Because Who Is Perfect?

It’s no secret that the smooth, plastic bodies staring out of store windows aren’t true physical replicas of the people who stare back at them. But there’s no reason they can’t be. Pro Infirmis, an organization for the disabled, created a series of mannequins based on real people with physical disabilities, working with individuals like Jasmine Rechsteiner, a Miss Handicap winner who has spine malformations, and Erwin Aljukić, an actor with brittle bone disease. The project’s title? “Because Who Is Perfect? Get Closer.”

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LINK: http://www.huffingtonpost.com/2013/12/03/disabled-mannequins-video_n_4379586.html

 

CAROLINA MONACO

Edward Honaker documents his own depression

Twenty one-year-old photographer Edward Honaker documents his own depression in powerful self-portraits. The series of black and white images illustrates the photographer’s experience with depression and anxiety.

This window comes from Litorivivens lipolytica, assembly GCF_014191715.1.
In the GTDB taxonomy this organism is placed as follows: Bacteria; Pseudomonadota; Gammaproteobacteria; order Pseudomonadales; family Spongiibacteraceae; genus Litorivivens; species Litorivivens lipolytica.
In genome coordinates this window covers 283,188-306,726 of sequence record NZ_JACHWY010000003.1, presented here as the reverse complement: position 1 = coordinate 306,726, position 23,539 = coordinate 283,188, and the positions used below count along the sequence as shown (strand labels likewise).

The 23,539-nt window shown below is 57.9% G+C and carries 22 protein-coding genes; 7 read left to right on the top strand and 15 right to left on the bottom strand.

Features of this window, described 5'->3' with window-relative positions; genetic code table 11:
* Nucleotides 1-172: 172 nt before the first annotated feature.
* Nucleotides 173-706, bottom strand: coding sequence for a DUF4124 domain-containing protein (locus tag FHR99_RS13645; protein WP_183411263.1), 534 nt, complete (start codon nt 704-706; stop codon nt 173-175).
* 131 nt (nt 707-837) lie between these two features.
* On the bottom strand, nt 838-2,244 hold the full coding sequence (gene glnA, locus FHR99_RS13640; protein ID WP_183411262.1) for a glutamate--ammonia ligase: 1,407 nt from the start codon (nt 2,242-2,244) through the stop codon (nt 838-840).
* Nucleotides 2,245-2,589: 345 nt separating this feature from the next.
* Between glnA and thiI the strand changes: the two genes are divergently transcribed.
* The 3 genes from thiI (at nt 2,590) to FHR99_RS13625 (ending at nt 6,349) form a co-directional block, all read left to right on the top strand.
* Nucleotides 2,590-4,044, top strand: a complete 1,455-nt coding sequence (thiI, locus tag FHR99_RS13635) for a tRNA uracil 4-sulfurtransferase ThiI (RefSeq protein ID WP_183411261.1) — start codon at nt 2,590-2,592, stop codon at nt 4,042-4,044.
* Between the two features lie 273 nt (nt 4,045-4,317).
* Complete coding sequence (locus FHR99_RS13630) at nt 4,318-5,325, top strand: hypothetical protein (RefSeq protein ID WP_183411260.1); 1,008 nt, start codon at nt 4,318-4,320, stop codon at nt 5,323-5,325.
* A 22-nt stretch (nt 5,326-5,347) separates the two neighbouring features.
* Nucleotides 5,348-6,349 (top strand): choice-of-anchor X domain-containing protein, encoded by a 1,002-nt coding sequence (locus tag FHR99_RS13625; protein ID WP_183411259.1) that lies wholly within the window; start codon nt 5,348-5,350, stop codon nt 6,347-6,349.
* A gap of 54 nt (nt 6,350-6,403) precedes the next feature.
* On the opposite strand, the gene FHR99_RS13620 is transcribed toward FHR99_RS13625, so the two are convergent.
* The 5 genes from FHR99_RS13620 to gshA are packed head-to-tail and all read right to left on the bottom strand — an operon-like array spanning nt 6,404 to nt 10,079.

In an attempt to raise awareness of the topic, Honaker says about the project:

Mental health disorders are such a taboo topic.

If you ever bring it up in conversation, people awkwardly get silent, or try to tell you why it’s not a real problem.

When I was in the worst parts of depression, the most helpful thing anyone could have done was to just listen to me – not judging, not trying to find a solution, just listen.

I’m hoping that these images will help open up conversation about mental health issues.

Everyone is or will be affected by them one way or another, and ignoring them doesn’t make things better. 

It’s kind of hard to feel any kind of emotion when you’re depressed, and I think good art can definitely move people”